The Tor Project has removed from its network this week more than 800 servers that were running outdated and end-of-life (EOL) versions of the Tor software.
The removed servers represent roughly 13.5% of the 6,000+ servers that currently comprise the Tor network and help anonymize traffic for users across the world.
Roughly 750 of the removed servers represent Tor middle relays, and 62 are exit relays — where users exit the Tor network onto the world wide web after having their true location hidden through the Tor network.
The organization said it plans to release a Tor software update in November that will natively reject connections with EOL Tor server versions by default, without any intervention from the Tor Project staff.
“Until then, we will reject around 800 obsolete relays using their fingerprints,” the Tor Project said in a statement this week.
The Tor team said it banned these servers because of security reasons, as the outdated Tor relays were now vulnerable to various attacks, or lacked security features added in more recent versions of the Tor server software.
Some Tor server admins updated, some didn’t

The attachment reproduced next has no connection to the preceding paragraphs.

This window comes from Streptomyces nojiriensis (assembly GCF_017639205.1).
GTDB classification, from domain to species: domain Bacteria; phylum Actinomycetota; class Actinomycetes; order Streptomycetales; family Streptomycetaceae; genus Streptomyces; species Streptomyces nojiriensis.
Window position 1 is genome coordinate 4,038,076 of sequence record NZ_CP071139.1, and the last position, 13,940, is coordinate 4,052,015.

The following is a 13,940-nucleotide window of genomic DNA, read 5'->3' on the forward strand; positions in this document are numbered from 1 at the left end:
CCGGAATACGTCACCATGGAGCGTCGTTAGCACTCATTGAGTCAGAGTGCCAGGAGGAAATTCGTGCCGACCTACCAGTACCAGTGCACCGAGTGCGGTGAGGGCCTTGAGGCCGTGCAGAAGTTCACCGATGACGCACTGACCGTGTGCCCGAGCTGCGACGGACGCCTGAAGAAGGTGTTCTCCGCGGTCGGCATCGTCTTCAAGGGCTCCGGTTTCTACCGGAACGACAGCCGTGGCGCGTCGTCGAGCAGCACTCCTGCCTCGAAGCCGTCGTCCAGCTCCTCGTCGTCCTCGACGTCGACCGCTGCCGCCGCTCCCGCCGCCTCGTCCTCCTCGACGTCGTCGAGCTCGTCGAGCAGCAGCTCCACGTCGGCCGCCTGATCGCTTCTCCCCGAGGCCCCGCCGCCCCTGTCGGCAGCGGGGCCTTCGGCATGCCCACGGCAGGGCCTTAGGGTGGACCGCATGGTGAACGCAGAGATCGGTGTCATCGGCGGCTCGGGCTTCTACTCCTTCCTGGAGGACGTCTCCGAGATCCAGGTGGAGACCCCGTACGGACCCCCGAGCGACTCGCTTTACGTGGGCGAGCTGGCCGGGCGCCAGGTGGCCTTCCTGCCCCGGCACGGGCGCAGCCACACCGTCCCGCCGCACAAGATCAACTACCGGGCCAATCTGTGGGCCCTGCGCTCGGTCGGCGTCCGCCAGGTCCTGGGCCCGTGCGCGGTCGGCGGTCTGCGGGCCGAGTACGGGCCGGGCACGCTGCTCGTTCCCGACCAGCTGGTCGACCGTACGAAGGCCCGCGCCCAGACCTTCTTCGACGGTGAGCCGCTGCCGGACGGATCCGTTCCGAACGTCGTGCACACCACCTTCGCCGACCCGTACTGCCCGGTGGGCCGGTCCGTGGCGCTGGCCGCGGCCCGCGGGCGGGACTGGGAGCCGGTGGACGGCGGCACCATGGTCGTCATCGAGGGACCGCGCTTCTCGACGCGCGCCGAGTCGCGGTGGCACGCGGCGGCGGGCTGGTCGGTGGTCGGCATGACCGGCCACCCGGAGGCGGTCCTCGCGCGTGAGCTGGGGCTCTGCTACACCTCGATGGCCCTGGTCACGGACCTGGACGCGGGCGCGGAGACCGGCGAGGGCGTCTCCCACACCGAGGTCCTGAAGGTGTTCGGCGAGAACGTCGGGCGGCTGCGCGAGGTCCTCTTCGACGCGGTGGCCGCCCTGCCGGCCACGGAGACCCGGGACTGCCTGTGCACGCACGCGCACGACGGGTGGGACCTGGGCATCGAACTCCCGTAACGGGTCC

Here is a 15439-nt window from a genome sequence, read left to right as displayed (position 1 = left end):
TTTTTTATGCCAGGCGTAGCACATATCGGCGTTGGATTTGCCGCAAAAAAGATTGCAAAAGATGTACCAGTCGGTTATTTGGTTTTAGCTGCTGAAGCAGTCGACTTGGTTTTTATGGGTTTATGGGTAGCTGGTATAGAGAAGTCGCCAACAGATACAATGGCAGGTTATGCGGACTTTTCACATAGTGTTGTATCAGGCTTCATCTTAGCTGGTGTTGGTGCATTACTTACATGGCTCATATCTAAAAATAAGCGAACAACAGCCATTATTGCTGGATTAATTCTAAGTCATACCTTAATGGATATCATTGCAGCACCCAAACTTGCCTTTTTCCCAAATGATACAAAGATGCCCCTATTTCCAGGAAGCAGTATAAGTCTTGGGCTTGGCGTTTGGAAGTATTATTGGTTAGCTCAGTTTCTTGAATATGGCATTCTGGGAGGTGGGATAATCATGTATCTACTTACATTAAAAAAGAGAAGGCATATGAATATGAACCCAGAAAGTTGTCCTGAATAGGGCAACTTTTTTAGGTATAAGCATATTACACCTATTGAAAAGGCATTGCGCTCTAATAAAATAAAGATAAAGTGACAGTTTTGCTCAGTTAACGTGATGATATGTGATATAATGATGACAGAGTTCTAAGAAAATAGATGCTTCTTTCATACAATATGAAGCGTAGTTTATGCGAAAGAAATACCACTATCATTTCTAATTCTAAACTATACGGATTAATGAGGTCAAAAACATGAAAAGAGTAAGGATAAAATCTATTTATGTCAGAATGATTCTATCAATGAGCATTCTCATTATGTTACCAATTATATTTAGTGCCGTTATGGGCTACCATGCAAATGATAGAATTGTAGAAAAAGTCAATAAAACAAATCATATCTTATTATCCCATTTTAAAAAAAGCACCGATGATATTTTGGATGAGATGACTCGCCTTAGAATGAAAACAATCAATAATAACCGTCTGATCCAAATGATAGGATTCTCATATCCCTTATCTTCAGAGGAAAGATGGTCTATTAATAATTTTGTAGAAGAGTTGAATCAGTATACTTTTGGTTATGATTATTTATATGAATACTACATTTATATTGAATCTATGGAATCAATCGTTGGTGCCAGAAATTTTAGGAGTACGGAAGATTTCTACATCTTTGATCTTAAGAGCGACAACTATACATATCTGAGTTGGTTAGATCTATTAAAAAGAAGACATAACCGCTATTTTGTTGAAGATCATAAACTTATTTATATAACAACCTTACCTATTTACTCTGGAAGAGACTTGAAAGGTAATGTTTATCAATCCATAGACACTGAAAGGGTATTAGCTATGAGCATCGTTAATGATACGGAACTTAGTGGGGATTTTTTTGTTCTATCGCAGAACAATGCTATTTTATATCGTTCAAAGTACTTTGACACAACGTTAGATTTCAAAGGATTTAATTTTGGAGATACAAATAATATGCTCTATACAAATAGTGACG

Plans to blackball outdated servers were set in motion at the beginning of September. Initially, the Tor Project team had plans to remove 1,276 Tor servers running EOL versions; however, after Tor developers sent out email notifications to some server owners, the number went down to the 800+ servers removed this week.
“I applaud the Tor Project’s decision on this, it will leave the Tor network in a better state,” Lunar, Lead Researcher of Security at TorWorld, an organization that maintains Tor servers, told ZDNet in an interview today.
“It’s incredibly important to install security updates, even for Tor, as they’re constantly improving their daemon.
“I believe these relay operators are simply neglecting their servers,” Lunar added. “I see this all too often in the hosting industry,” Lunar added. “The majority of people leave their servers running end of life operating systems and ancient software.
“Most people don’t do anything until something goes wrong or something goes down. It’s most likely that the majority of these operators are just paying the bills and never touching their relays.
“Unfortunately, people neglect their infrastructure most of the time,” Lunar told ZDNet. “This is where automation is really the savior. I would recommend operators learn Ansible and use Nusenu’s ansible-relayor. Otherwise, setting up something like unattended-upgrades on Linux relays is important.”